By Cmde C Uday Bhaskar (retd)*
This Gandhi Jayanti, October 2, was special, for it is the run-up to [email protected] in August 2022, when the world’s largest democracy celebrated 75 years of freedom from colonial yoke. This transition was enabled in very large measure by one man – Mohandas Karamchand Gandhi – who is also venerated as the apostle of non-violence and the “Father of the Nation”.
Affectionately referred to as ‘Bapu’ (father), the pride of place once accorded to Gandhiji in the long drawn out Indian freedom struggle is now being questioned in the intense socio-religious and political churn that is now taking place in India. Bapu’s plea for inter-faith harmony that led to his assassination in January 1948 has now been overshadowed by the politics of discord and many of the principles dear to him have been either jettisoned or reduced to annual rhetorical lip service.
Non-violence and truth are two core elements of Gandhian thought and the latter was seen as the path to God. Writing in January 1927, Gandhiji noted: “Devotion to this Truth is the sole justification for our existence. All our activities should be centered in Truth. Truth should be the very breath of our life.”
In January 1950 when India became a Republic with its own Constitution, the national motto adopted was ‘satyam-eva jayate’ (truth alone triumphs) which is a line taken from an ancient Upanishad. Paradoxically, but not surprisingly, over the last six decades, the collective commitment to truth as a principle to be adhered to with Gandhian conviction has been diluted progressively. This phenomenon is perhaps a reflection of the complex evolution of human sensibility, shaped as it has been by the temporal-technological continuum through the eons.
However, in recent times the fidelity to truth and facts has been distorted in myriad ways and communication cum cyber technological advances have introduced the concept of ‘fake news’ or fabricated narratives that are packaged as reality. This is now becoming a global phenomenon and the line between truth and embroidered truth/fact, often deliberately manipulated, is difficult to distinguish in the proliferation of information – that is a continuous cyber cascade.
The more recent high visibility incident pertains to Prime Minister Narendra Modi’s end September visit to the USA and the manner in which this has been distorted. A screenshot of what seemed to look like the front page of the New York Times had an image of Mr. Modi and the accompanying text read: “Last, Best Hope of Earth” and “World’s most loved and most powerful leader is here to bless us.”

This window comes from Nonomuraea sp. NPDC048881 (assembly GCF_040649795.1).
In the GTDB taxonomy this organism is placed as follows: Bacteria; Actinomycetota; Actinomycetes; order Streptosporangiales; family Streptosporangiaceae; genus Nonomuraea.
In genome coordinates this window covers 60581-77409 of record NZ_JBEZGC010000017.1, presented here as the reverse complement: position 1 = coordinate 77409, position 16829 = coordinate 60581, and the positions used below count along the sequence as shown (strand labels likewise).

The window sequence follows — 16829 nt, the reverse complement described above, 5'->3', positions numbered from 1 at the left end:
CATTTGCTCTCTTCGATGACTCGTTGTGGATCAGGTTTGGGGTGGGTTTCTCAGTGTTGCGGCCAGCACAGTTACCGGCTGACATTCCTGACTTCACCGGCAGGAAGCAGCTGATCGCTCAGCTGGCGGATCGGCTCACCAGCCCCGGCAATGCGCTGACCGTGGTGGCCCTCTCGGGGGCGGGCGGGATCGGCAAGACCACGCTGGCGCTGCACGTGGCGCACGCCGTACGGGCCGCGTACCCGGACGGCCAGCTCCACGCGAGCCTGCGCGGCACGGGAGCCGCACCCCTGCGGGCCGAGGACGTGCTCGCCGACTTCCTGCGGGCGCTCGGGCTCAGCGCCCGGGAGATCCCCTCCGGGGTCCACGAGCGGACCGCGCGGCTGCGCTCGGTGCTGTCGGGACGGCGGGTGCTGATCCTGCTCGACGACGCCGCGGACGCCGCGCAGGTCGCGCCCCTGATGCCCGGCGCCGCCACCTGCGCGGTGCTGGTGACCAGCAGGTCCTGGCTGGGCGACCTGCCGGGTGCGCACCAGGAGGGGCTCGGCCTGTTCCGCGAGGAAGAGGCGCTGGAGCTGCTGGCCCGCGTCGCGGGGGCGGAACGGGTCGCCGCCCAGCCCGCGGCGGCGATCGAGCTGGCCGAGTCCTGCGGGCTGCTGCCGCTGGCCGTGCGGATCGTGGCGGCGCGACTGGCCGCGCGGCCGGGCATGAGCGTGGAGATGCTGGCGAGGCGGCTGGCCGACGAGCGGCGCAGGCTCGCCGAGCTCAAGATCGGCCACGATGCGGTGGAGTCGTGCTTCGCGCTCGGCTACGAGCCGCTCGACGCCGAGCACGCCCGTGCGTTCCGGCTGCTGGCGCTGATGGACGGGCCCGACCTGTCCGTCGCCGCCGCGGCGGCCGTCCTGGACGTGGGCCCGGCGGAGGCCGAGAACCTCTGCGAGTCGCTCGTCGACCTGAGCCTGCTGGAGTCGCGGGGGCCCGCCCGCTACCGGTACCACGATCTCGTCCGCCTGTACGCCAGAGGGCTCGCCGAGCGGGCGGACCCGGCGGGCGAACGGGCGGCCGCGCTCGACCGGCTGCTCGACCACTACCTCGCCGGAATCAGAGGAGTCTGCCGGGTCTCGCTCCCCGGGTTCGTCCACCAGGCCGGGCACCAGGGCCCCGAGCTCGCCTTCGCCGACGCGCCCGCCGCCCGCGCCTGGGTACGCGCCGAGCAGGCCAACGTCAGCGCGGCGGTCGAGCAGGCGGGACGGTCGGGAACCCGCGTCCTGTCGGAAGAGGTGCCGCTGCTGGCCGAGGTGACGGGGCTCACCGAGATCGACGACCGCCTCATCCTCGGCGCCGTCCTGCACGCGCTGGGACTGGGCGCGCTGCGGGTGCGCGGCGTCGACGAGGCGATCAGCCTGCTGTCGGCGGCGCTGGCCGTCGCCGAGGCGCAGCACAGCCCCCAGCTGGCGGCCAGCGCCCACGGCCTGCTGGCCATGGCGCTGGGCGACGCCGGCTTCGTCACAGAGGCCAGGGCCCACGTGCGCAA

This adulatory reference to the Indian Prime Minister was actively shared on social media by the cyber ecosystem that actively supports the Modi-BJP combine and this included a National General Secretary of the Bharatiya Janata Party Youth Wing.
In what can only be termed as an avoidable embarrassment to Modi, the New York Times (NYT) took to Twitter to clarify that this image was fake and was not carried by the prestigious daily. The tweet from NYTimes Communications @NYTimesPR read:
This is a completely fabricated image, one of many in circulation featuring Prime Minister Modi. All of our factual reporting on Narendra Modi can be found at: https://nytimes.com/topic/person/narendra-modi
This kind of fabricated adulation for the Indian Prime Minister in any forum – domestic or international – is deplorable and to be rejected. One would have expected the PMO to insulate the Prime Minister from such clumsy and false fawning but it is intriguing and disappointing that there has been no such distancing or pushback by Delhi apropos the false claim about the NYT story, let alone admonishing the unctuous perpetrators.
But such fake news has become par for the course in some sections of the Indian media – that is referred to as ‘godi media’ (lapdog media) – and this has also distorted security issues. Even as the NYT fiasco cast aspersions on the credibility of some Indian cyberspace activists – a French TV channel exposed the false news pattern in relation to a purported airstrike in the Panjshir Valley of Afghanistan.
What was emotively reported as an airstrike by the Pakistan Air Force by some major TV channels turned out to be a fabricated clip from a video game. The brief conversation between the French anchor and a fact-checker raised questions about the credibility of the Indian media and was a case of more egg on the face.
Both these incidents are the tip of the malignant iceberg of information falsehood and fake news that is floating in the Indian information ecosystem, particularly in the unregulated world of social media, and akin to environmental pollution. There is a cynical acceptance that Delhi is now among the most polluted cities in the world – both by way of its air quality and the state of its once vibrant river – the Yamuna. Add to this the proliferation of fake news, embroidered facts, and information pollution, and sadly, [email protected] has now stood Gandhiji, and his eternal quest for truth, on his head.
*About the author: The writer is a former Indian Navy officer and Director, SPS. The views expressed are personal.
Source: This article was published by South Asia Monitor